Started by taxed, February 10, 2012, 12:09:07 PM
Quote from: Shooterman on February 11, 2012, 01:30:38 AMThe Confederacy may have fired the first shot at Sumter, but the Yankees started the war. Slavery, in spite of the antagonism of the abolitionists, did not become a major issue until two years later and the Emancipation Proclamation was designed to freeze any support that may have been forthcoming from the Europeans who were appalled at the bloodshed. Slavery, a terrible institution and practice, of course was a cause or reason, but not the main cause or reason. Tariffs, of which the Southern agrarians paid an unequal share of, both on exported crops and imported goods, was a huge part of the problem. Most of the money, even dating back to Hamilton and his cohorts, was used for improvements in the North, to the detriment of the South. It was also understood, by the South, they still had dominion over their own governments, i.e. states rights were still very much a part of the fabric of constitutional law, which, BTW, protected slavery. It was also understood when a Compact no longer served the needs of a party, that party had an obligation and duty to withdraw from said Compact.My second Great grandfather, out of Homer, Tx, ( now Huntington, Tx ) in Angelina County, fought with Hoods Brigade. His father before him fought with Andy Jackson at New Orleans, and his grandfather before him fought at King's Mountain during the Revolution. They were all Americans, fighting for their homes and kin. I defy anyone to prove neither was a patriot to his home and his family.
Quote from: elmerfudd on February 11, 2012, 11:16:22 AMSlavery wss the sine qua non of secession, and secession was the main cause of the civil war. Both sides were equally responsible, but absent the existence of slavery, there would have been no secession. Tariffs simply were not a big enough issue to cause secession. And one reason for the problem with tariffs was, ironically, the existence of slavery. Absent slavery, there quite likely would have been no big issue with respect to tariffs.
Quote from: hokiewoodchuck on February 11, 2012, 07:00:34 PMYou are sooo full of shit.It started due to States Rights and self determination without a centralized government. The northern aggressors wanted to control everything in your life. Slavery was an issue that got rolled into the Agressors' first major victory.IF slavery was the major point of the War between the States then it should have been brought to the forefront of every discussion and speech. It was not.
Quote from: elmerfudd on February 11, 2012, 11:22:12 PMWell, genius, read the secession speeches made at the time. For example, the one made in Mississipi says, regarding secession, that slavery was the ONLY cause of secession. Preseving slavery was not the major focus of the war. Restoring the union was. But what divided the union? Read the speeches, genius, and then get back to me.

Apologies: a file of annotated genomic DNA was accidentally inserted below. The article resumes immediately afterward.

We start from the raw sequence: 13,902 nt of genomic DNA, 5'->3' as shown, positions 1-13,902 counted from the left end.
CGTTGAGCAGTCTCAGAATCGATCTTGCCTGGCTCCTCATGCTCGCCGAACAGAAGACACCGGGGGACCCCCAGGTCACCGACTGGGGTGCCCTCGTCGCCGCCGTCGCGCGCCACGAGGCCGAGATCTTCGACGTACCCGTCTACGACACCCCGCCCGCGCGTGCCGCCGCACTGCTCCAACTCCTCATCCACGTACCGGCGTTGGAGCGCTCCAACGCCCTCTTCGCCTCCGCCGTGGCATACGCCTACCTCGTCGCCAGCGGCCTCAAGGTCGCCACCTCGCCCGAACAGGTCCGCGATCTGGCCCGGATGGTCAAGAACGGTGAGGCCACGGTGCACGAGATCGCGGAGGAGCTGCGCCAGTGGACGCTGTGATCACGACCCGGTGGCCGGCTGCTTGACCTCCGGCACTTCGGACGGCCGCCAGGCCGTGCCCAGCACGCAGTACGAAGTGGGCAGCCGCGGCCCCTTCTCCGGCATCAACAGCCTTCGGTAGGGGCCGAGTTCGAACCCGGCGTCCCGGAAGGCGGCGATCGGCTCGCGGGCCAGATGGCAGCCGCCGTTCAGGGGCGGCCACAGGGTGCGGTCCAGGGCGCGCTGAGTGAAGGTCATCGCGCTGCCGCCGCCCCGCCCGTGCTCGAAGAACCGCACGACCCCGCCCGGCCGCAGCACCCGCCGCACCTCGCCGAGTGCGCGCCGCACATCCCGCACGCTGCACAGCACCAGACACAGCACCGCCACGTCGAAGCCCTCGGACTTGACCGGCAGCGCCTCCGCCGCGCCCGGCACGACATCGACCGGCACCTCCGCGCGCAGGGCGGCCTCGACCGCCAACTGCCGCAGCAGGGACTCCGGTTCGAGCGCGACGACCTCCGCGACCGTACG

Quote from: Shooterman on February 12, 2012, 01:00:38 AMPresuming the secession statements of the various states were more than just political expediency, ( as was the DOI ) so what? The Constitution speaks not to secession, but did protect slavery in the union. A state, once it has determined the union does not serve it's needs any longer, can and should secede. Reasons given matters little. Secession is either legal or not. If legal, then the reason can be anything.
Quote from: Holly on February 10, 2012, 12:41:33 PMIt depends on who you ask.The battle at Fort Sumter, South Carolina was the beginning of the Civil war.The soldiers in the Confederate Union fired the first shots by trying to defend the Fort from the federal government. It was the Union States vs. the Confederate states from that day forth. Wonder if it will ever happen again?
Quote from: elmerfudd on February 12, 2012, 03:33:35 AMBut the topic is who started the war, and that always becomes a question of what caused it. Secession caused it. The perceived threat to slavery caused secession. Ergo, slavery is the root cause of the war. Well, I guess the root cause is the failure of both sides to deal with it in a more rational matter. But it still boils down to slavery. I agree that under the Constitution secession probably was constitutional. But that really din't matter once the war began. As Roger Taney said (I read this somewhere, I don't have a link), "The issue is now being settled on the field of battle." But I believe he believed it was constitutional. So do I. I am glad it didn't work, though.
Quote from: mdgiles on June 24, 2012, 01:14:11 PMOh Bull, I've said it before ,but I'll say it once more; the South dominated the Union up to Lincoln's election. Most of the Presidents had been Southerners and the entire Union bent over backwards to please the South. the 3/5 Compromise meant that a Southern White's vote was worth more than a Northern white's. And I am sick and tired of hearing the region that pushed the Fugitive Slave Act, talk about their defense of States Rights. The Fugitive Slave Act made the Slave Law of Mississippi superior to the Free Law of Massachusetts - IN MASSACHUSETTS So you can put that States Rights Defense where the sun don't shine. Whenever States Rights or Tariffs appears in the argument, that's a sign that the person making the argument doesn't want to face up to reality. as it had been since the founding of the country, it was all about slavery.
Quote from: elmerfudd on June 25, 2012, 07:08:25 AMwhat he said.